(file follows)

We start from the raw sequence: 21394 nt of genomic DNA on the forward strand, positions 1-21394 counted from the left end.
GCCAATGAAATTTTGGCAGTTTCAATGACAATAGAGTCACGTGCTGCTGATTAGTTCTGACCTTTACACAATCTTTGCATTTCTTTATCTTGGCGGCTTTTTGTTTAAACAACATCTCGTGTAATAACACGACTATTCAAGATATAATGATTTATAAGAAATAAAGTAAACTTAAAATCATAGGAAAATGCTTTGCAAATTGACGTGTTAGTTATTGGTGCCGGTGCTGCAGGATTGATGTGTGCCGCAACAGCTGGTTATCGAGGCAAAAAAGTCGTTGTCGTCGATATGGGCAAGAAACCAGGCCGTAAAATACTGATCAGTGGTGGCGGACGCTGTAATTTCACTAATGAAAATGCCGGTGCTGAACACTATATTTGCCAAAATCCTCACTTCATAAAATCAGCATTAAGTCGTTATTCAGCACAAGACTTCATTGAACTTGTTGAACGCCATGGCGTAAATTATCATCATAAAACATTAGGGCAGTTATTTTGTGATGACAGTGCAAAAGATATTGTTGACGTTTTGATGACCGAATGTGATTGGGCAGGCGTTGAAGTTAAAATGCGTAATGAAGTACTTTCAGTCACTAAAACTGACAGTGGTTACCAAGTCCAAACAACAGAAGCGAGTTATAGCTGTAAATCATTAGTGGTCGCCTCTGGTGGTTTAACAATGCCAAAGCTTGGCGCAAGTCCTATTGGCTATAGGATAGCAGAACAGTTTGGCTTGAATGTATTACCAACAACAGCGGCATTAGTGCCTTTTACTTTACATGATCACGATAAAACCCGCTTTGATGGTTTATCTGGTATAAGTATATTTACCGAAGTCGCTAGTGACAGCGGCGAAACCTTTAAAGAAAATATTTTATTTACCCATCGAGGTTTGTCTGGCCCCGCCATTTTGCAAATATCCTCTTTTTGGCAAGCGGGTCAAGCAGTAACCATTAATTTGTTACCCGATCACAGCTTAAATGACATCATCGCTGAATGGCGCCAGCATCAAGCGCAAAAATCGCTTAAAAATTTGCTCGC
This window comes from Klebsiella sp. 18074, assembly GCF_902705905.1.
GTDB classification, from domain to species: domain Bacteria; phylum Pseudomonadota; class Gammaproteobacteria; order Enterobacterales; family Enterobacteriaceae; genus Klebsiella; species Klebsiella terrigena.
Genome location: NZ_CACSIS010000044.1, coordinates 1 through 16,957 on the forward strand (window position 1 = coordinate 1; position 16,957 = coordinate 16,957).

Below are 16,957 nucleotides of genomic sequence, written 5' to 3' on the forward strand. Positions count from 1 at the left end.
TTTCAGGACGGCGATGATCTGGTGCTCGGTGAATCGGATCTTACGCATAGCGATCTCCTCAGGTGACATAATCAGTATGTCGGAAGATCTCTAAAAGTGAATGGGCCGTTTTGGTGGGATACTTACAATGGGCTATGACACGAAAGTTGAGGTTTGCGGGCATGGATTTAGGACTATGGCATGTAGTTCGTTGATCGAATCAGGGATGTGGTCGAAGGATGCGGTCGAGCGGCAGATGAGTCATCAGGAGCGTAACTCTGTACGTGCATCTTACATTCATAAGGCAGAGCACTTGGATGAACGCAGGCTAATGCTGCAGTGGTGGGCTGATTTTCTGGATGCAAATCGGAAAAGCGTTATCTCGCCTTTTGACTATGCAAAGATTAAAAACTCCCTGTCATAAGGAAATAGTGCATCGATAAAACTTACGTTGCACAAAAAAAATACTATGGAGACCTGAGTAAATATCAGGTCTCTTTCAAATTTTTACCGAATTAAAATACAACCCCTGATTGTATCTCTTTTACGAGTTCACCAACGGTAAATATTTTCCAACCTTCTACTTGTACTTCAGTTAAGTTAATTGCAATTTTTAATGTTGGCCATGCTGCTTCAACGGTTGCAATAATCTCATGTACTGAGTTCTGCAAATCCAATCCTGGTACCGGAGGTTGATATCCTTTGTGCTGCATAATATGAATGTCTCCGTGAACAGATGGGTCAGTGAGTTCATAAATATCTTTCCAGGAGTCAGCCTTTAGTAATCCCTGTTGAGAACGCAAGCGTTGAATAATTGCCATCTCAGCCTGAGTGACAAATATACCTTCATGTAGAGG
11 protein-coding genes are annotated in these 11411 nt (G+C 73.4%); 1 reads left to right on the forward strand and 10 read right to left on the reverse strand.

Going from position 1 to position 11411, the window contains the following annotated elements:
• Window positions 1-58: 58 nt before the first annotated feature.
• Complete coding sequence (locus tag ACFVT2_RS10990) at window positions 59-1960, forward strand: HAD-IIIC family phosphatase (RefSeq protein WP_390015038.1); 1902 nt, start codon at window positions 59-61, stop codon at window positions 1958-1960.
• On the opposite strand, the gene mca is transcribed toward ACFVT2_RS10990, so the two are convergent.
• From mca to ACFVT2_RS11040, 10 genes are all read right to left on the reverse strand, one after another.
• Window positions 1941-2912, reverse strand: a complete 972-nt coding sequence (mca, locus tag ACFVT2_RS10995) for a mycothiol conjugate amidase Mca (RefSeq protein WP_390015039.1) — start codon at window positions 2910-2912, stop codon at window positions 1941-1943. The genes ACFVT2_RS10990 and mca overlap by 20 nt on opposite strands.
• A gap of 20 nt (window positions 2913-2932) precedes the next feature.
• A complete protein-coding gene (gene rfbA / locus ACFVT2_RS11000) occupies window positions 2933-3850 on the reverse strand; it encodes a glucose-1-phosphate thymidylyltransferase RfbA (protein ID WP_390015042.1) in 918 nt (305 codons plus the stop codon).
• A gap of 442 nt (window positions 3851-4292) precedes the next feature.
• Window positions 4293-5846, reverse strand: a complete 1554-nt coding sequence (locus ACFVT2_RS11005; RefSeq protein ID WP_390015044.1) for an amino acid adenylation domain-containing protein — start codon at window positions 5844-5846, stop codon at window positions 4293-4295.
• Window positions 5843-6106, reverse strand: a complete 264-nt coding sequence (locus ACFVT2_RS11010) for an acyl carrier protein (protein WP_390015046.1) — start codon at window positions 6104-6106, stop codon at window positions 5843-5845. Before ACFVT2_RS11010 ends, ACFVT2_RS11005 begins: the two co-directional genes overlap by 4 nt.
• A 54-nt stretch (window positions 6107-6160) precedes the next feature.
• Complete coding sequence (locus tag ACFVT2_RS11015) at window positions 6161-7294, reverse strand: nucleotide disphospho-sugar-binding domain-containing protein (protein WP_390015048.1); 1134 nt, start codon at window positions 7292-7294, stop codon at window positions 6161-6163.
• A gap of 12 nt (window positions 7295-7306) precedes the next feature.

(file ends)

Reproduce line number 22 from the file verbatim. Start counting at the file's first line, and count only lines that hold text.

• A gap of 12 nt (window positions 7295-7306) precedes the next feature.